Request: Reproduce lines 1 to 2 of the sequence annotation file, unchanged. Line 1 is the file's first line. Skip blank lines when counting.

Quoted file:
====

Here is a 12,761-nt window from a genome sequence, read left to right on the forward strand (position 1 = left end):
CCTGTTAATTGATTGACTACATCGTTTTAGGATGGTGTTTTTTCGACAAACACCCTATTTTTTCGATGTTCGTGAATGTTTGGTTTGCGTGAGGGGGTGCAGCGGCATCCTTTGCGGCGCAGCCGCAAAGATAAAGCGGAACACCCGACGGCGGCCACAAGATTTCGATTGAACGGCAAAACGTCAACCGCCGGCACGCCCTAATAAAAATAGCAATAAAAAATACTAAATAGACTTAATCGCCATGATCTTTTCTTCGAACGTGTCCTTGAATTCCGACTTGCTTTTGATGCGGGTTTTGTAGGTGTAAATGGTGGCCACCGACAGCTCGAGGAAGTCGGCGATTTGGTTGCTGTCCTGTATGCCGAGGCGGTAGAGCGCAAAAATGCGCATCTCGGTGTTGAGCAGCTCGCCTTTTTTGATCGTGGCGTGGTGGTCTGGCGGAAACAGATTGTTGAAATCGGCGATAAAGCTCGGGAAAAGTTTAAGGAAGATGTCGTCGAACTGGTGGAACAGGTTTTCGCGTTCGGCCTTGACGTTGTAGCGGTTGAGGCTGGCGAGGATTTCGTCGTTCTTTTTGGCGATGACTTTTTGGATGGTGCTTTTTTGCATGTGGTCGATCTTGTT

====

Here is a 12,761-nt window from a genome sequence, read left to right on the forward strand (position 1 = left end):
CCTGTTAATTGATTGACTACATCGTTTTAGGATGGTGTTTTTTCGACAAACACCCTATTTTTTCGATGTTCGTGAATGTTTGGTTTGCGTGAGGGGGTGCAGCGGCATCCTTTGCGGCGCAGCCGCAAAGATAAAGCGGAACACCCGACGGCGGCCACAAGATTTCGATTGAACGGCAAAACGTCAACCGCCGGCACGCCCTAATAAAAATAGCAATAAAAAATACTAAATAGACTTAATCGCCATGATCTTTTCTTCGAACGTGTCCTTGAATTCCGACTTGCTTTTGATGCGGGTTTTGTAGGTGTAAATGGTGGCCACCGACAGCTCGAGGAAGTCGGCGATTTGGTTGCTGTCCTGTATGCCGAGGCGGTAGAGCGCAAAAATGCGCATCTCGGTGTTGAGCAGCTCGCCTTTTTTGATCGTGGCGTGGTGGTCTGGCGGAAACAGATTGTTGAAATCGGCGATAAAGCTCGGGAAAAGTTTAAGGAAGATGTCGTCGAACTGGTGGAACAGGTTTTCGCGTTCGGCCTTGACGTTGTAGCGGTTGAGGCTGGCGAGGATTTCGTCGTTCTTTTTGGCGATGACTTTTTGGATGGTGCTTTTTTGCATGTGGTCGATCTTGTT